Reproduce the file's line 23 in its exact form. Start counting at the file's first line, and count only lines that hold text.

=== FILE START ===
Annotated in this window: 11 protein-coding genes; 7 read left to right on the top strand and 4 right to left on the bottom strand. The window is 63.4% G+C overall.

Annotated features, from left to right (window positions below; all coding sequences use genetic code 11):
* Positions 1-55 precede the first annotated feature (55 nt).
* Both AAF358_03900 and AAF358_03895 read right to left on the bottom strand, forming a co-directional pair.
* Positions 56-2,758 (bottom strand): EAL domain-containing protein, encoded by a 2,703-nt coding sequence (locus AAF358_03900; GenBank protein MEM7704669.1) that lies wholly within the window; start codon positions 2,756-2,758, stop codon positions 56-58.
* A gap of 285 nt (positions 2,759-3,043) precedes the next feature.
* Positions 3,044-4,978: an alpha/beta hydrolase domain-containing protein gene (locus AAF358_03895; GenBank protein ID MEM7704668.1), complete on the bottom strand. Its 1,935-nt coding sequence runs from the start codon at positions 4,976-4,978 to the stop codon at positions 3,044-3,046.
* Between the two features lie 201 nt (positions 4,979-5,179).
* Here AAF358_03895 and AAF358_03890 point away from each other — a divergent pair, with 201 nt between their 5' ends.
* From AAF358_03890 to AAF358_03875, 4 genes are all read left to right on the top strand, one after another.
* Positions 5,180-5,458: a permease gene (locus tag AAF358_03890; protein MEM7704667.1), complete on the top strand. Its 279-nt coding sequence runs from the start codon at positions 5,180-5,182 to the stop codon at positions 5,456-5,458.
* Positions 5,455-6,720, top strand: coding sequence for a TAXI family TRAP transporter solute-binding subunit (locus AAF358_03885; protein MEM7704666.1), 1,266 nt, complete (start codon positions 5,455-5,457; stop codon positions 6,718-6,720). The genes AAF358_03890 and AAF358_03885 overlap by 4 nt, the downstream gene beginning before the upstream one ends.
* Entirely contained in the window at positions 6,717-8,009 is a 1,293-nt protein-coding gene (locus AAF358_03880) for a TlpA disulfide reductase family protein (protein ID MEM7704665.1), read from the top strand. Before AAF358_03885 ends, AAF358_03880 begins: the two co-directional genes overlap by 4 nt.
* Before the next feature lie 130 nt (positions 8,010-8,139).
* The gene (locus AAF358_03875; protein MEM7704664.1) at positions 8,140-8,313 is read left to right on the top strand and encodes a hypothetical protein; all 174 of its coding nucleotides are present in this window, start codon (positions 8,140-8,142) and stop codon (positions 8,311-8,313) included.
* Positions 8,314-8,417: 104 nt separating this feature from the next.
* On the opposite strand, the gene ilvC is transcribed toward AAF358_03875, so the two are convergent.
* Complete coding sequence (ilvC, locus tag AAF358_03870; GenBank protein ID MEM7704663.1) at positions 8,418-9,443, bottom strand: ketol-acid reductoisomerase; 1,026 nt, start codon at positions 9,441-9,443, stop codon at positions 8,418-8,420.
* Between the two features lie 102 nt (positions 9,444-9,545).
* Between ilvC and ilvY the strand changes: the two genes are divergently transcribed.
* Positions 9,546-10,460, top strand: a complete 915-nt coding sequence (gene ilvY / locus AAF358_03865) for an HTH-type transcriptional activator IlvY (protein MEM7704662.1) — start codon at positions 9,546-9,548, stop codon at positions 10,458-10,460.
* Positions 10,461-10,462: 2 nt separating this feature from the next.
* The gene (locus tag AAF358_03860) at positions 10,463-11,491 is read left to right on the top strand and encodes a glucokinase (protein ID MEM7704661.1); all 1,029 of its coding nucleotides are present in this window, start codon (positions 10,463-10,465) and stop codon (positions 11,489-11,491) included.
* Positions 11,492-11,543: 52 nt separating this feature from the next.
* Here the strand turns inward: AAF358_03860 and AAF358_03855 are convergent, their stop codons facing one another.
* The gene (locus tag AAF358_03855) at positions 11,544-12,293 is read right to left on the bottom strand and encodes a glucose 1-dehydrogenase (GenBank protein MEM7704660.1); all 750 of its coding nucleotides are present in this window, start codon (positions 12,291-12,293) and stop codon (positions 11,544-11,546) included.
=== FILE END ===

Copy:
* The gene (locus tag AAF358_03860) at positions 10,463-11,491 is read left to right on the top strand and encodes a glucokinase (protein ID MEM7704661.1); all 1,029 of its coding nucleotides are present in this window, start codon (positions 10,463-10,465) and stop codon (positions 11,489-11,491) included.